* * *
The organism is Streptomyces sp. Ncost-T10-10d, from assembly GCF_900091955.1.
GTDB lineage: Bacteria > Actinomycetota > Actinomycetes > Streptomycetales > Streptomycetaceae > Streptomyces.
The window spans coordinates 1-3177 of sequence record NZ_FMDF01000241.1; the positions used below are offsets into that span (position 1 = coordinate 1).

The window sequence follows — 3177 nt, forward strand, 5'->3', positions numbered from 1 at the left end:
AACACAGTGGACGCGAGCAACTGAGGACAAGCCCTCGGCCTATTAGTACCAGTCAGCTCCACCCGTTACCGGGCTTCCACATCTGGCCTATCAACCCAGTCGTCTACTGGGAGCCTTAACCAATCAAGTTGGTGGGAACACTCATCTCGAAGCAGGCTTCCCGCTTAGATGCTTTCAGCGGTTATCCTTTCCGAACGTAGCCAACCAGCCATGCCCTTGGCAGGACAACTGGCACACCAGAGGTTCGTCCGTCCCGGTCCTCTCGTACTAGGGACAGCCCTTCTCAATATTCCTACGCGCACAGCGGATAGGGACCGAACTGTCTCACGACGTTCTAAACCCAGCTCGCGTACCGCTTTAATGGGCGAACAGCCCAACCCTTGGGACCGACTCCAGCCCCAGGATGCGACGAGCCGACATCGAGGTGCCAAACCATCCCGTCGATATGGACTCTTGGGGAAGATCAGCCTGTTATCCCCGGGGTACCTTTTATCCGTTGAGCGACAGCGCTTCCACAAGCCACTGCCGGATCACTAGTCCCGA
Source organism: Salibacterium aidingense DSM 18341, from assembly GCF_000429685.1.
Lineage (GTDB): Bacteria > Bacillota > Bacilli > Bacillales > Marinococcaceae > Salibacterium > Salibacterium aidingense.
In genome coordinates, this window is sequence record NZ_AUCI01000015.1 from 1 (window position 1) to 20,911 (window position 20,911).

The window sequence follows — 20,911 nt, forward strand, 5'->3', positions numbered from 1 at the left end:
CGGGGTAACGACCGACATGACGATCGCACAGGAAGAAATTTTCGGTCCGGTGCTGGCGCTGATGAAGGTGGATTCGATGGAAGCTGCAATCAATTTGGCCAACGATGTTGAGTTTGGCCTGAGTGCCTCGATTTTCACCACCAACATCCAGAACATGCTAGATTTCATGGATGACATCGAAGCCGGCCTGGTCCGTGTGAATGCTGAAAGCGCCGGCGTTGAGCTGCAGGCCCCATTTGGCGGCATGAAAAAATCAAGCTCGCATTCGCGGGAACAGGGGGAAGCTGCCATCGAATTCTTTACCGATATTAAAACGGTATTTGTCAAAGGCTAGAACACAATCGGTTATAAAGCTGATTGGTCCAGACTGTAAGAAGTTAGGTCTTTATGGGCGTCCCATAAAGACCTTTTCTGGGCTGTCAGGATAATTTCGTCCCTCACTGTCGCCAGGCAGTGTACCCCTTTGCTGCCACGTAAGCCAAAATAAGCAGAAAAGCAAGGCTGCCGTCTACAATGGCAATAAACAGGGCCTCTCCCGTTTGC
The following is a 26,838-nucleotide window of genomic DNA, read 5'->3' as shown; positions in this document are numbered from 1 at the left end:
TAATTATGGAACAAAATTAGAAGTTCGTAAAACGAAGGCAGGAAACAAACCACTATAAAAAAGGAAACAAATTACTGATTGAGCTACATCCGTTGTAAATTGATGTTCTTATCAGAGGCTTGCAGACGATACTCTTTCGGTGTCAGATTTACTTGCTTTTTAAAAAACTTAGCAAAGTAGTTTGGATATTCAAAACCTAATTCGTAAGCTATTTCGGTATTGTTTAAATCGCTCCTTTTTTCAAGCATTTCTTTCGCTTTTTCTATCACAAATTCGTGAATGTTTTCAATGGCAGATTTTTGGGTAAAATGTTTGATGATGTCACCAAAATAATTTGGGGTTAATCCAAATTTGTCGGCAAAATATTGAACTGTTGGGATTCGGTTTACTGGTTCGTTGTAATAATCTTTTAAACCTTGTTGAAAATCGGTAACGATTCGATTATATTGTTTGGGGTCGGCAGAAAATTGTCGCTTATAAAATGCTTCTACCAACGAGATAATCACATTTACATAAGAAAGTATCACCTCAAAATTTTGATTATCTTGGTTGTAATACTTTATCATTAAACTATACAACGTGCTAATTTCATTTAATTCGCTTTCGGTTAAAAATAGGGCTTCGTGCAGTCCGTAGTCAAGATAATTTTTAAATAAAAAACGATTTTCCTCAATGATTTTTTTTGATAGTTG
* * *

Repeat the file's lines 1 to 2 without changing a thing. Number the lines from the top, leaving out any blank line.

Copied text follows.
The organism is Streptomyces sp. Ncost-T10-10d, from assembly GCF_900091955.1.
GTDB lineage: Bacteria > Actinomycetota > Actinomycetes > Streptomycetales > Streptomycetaceae > Streptomyces.